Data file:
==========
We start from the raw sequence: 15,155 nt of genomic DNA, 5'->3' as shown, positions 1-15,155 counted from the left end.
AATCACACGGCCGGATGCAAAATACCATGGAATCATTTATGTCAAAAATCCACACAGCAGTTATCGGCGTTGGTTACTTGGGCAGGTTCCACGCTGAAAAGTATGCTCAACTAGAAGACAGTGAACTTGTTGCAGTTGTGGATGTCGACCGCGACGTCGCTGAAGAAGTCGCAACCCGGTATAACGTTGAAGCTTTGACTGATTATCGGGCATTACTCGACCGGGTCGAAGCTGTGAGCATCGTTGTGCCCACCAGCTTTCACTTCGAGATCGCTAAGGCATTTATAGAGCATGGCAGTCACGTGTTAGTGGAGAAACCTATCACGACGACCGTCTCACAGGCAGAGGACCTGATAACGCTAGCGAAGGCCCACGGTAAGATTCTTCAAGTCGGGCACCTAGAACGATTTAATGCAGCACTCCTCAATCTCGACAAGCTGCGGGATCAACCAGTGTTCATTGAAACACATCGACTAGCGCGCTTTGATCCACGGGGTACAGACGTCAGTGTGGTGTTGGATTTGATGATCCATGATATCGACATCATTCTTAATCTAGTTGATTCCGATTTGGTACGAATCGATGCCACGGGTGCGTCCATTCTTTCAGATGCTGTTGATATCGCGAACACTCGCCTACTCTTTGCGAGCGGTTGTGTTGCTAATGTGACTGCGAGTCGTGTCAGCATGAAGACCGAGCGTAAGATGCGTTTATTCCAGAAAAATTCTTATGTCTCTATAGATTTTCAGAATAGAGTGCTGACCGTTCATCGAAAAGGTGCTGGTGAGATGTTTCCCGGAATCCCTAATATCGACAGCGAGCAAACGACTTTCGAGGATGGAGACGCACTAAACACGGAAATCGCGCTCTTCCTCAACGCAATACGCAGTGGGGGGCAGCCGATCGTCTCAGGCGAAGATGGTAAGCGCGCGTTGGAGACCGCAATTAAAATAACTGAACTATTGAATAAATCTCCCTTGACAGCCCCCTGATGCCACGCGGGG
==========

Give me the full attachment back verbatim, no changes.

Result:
We start from the raw sequence: 15,155 nt of genomic DNA, 5'->3' as shown, positions 1-15,155 counted from the left end.
AATCACACGGCCGGATGCAAAATACCATGGAATCATTTATGTCAAAAATCCACACAGCAGTTATCGGCGTTGGTTACTTGGGCAGGTTCCACGCTGAAAAGTATGCTCAACTAGAAGACAGTGAACTTGTTGCAGTTGTGGATGTCGACCGCGACGTCGCTGAAGAAGTCGCAACCCGGTATAACGTTGAAGCTTTGACTGATTATCGGGCATTACTCGACCGGGTCGAAGCTGTGAGCATCGTTGTGCCCACCAGCTTTCACTTCGAGATCGCTAAGGCATTTATAGAGCATGGCAGTCACGTGTTAGTGGAGAAACCTATCACGACGACCGTCTCACAGGCAGAGGACCTGATAACGCTAGCGAAGGCCCACGGTAAGATTCTTCAAGTCGGGCACCTAGAACGATTTAATGCAGCACTCCTCAATCTCGACAAGCTGCGGGATCAACCAGTGTTCATTGAAACACATCGACTAGCGCGCTTTGATCCACGGGGTACAGACGTCAGTGTGGTGTTGGATTTGATGATCCATGATATCGACATCATTCTTAATCTAGTTGATTCCGATTTGGTACGAATCGATGCCACGGGTGCGTCCATTCTTTCAGATGCTGTTGATATCGCGAACACTCGCCTACTCTTTGCGAGCGGTTGTGTTGCTAATGTGACTGCGAGTCGTGTCAGCATGAAGACCGAGCGTAAGATGCGTTTATTCCAGAAAAATTCTTATGTCTCTATAGATTTTCAGAATAGAGTGCTGACCGTTCATCGAAAAGGTGCTGGTGAGATGTTTCCCGGAATCCCTAATATCGACAGCGAGCAAACGACTTTCGAGGATGGAGACGCACTAAACACGGAAATCGCGCTCTTCCTCAACGCAATACGCAGTGGGGGGCAGCCGATCGTCTCAGGCGAAGATGGTAAGCGCGCGTTGGAGACCGCAATTAAAATAACTGAACTATTGAATAAATCTCCCTTGACAGCCCCCTGATGCCACGCGGGG